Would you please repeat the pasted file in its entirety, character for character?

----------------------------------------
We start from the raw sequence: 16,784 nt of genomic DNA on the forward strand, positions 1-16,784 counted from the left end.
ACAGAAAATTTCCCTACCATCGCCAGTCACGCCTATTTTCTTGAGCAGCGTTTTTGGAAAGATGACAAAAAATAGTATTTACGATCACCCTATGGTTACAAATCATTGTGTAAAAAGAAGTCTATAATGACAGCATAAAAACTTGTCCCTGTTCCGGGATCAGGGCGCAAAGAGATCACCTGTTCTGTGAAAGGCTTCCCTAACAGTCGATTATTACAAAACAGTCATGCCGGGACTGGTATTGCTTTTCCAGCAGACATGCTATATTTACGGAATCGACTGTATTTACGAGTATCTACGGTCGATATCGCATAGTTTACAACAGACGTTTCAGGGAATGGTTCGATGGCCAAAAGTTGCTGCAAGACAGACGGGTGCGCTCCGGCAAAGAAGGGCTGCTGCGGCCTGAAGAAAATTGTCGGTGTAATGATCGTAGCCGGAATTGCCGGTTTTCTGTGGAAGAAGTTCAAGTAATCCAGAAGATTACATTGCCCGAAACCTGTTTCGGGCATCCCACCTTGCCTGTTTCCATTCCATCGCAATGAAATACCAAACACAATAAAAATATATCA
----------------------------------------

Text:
We start from the raw sequence: 16,784 nt of genomic DNA on the forward strand, positions 1-16,784 counted from the left end.
ACAGAAAATTTCCCTACCATCGCCAGTCACGCCTATTTTCTTGAGCAGCGTTTTTGGAAAGATGACAAAAAATAGTATTTACGATCACCCTATGGTTACAAATCATTGTGTAAAAAGAAGTCTATAATGACAGCATAAAAACTTGTCCCTGTTCCGGGATCAGGGCGCAAAGAGATCACCTGTTCTGTGAAAGGCTTCCCTAACAGTCGATTATTACAAAACAGTCATGCCGGGACTGGTATTGCTTTTCCAGCAGACATGCTATATTTACGGAATCGACTGTATTTACGAGTATCTACGGTCGATATCGCATAGTTTACAACAGACGTTTCAGGGAATGGTTCGATGGCCAAAAGTTGCTGCAAGACAGACGGGTGCGCTCCGGCAAAGAAGGGCTGCTGCGGCCTGAAGAAAATTGTCGGTGTAATGATCGTAGCCGGAATTGCCGGTTTTCTGTGGAAGAAGTTCAAGTAATCCAGAAGATTACATTGCCCGAAACCTGTTTCGGGCATCCCACCTTGCCTGTTTCCATTCCATCGCAATGAAATACCAAACACAATAAAAATATATCA